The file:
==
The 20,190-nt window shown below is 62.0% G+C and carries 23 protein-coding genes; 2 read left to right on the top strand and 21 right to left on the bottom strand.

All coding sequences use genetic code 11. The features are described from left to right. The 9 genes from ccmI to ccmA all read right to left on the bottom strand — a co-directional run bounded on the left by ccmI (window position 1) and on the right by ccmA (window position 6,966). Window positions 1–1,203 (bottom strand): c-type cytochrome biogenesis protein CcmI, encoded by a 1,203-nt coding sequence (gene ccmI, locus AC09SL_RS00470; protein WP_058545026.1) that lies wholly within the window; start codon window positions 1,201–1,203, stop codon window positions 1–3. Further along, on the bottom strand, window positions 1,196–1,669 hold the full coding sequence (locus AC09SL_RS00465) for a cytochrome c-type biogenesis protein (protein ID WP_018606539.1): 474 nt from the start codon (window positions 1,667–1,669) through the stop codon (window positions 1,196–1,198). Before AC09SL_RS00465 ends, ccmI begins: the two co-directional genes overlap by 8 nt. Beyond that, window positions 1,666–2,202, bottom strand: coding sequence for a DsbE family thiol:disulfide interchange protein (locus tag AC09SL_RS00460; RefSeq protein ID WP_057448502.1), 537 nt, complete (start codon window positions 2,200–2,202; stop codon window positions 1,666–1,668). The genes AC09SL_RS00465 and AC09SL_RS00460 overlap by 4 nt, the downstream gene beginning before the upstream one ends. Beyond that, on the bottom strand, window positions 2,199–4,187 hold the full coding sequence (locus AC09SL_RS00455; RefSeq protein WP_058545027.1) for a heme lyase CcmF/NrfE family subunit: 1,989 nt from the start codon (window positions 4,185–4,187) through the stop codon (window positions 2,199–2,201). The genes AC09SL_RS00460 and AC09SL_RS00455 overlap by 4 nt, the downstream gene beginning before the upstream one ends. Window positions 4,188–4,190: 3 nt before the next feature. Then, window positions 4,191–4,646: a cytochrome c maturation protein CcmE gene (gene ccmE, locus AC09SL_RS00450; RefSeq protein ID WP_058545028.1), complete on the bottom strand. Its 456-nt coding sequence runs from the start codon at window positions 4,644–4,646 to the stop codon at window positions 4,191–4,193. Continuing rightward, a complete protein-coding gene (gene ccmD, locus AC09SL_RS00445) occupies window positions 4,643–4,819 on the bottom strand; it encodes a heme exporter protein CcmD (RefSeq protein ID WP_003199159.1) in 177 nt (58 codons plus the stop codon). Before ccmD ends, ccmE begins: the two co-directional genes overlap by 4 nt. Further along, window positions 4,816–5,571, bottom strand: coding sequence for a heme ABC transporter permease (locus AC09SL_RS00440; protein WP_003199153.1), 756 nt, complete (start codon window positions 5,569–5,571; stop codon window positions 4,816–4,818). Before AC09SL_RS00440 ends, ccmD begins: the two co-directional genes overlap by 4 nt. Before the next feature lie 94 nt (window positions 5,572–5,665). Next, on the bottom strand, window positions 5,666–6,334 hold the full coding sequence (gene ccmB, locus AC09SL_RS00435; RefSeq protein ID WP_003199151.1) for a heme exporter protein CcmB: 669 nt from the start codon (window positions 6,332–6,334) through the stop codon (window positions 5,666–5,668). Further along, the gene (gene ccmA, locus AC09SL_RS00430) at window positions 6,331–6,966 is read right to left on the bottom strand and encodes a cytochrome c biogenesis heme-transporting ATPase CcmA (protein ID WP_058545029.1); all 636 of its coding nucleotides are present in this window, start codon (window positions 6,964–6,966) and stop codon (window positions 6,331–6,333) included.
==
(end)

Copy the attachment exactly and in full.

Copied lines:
The 20,190-nt window shown below is 62.0% G+C and carries 23 protein-coding genes; 2 read left to right on the top strand and 21 right to left on the bottom strand.

All coding sequences use genetic code 11. The features are described from left to right. The 9 genes from ccmI to ccmA all read right to left on the bottom strand — a co-directional run bounded on the left by ccmI (window position 1) and on the right by ccmA (window position 6,966). Window positions 1–1,203 (bottom strand): c-type cytochrome biogenesis protein CcmI, encoded by a 1,203-nt coding sequence (gene ccmI, locus AC09SL_RS00470; protein WP_058545026.1) that lies wholly within the window; start codon window positions 1,201–1,203, stop codon window positions 1–3. Further along, on the bottom strand, window positions 1,196–1,669 hold the full coding sequence (locus AC09SL_RS00465) for a cytochrome c-type biogenesis protein (protein ID WP_018606539.1): 474 nt from the start codon (window positions 1,667–1,669) through the stop codon (window positions 1,196–1,198). Before AC09SL_RS00465 ends, ccmI begins: the two co-directional genes overlap by 8 nt. Beyond that, window positions 1,666–2,202, bottom strand: coding sequence for a DsbE family thiol:disulfide interchange protein (locus tag AC09SL_RS00460; RefSeq protein ID WP_057448502.1), 537 nt, complete (start codon window positions 2,200–2,202; stop codon window positions 1,666–1,668). The genes AC09SL_RS00465 and AC09SL_RS00460 overlap by 4 nt, the downstream gene beginning before the upstream one ends. Beyond that, on the bottom strand, window positions 2,199–4,187 hold the full coding sequence (locus AC09SL_RS00455; RefSeq protein WP_058545027.1) for a heme lyase CcmF/NrfE family subunit: 1,989 nt from the start codon (window positions 4,185–4,187) through the stop codon (window positions 2,199–2,201). The genes AC09SL_RS00460 and AC09SL_RS00455 overlap by 4 nt, the downstream gene beginning before the upstream one ends. Window positions 4,188–4,190: 3 nt before the next feature. Then, window positions 4,191–4,646: a cytochrome c maturation protein CcmE gene (gene ccmE, locus AC09SL_RS00450; RefSeq protein ID WP_058545028.1), complete on the bottom strand. Its 456-nt coding sequence runs from the start codon at window positions 4,644–4,646 to the stop codon at window positions 4,191–4,193. Continuing rightward, a complete protein-coding gene (gene ccmD, locus AC09SL_RS00445) occupies window positions 4,643–4,819 on the bottom strand; it encodes a heme exporter protein CcmD (RefSeq protein ID WP_003199159.1) in 177 nt (58 codons plus the stop codon). Before ccmD ends, ccmE begins: the two co-directional genes overlap by 4 nt. Further along, window positions 4,816–5,571, bottom strand: coding sequence for a heme ABC transporter permease (locus AC09SL_RS00440; protein WP_003199153.1), 756 nt, complete (start codon window positions 5,569–5,571; stop codon window positions 4,816–4,818). Before AC09SL_RS00440 ends, ccmD begins: the two co-directional genes overlap by 4 nt. Before the next feature lie 94 nt (window positions 5,572–5,665). Next, on the bottom strand, window positions 5,666–6,334 hold the full coding sequence (gene ccmB, locus AC09SL_RS00435; RefSeq protein ID WP_003199151.1) for a heme exporter protein CcmB: 669 nt from the start codon (window positions 6,332–6,334) through the stop codon (window positions 5,666–5,668). Further along, the gene (gene ccmA, locus AC09SL_RS00430) at window positions 6,331–6,966 is read right to left on the bottom strand and encodes a cytochrome c biogenesis heme-transporting ATPase CcmA (protein ID WP_058545029.1); all 636 of its coding nucleotides are present in this window, start codon (window positions 6,964–6,966) and stop codon (window positions 6,331–6,333) included.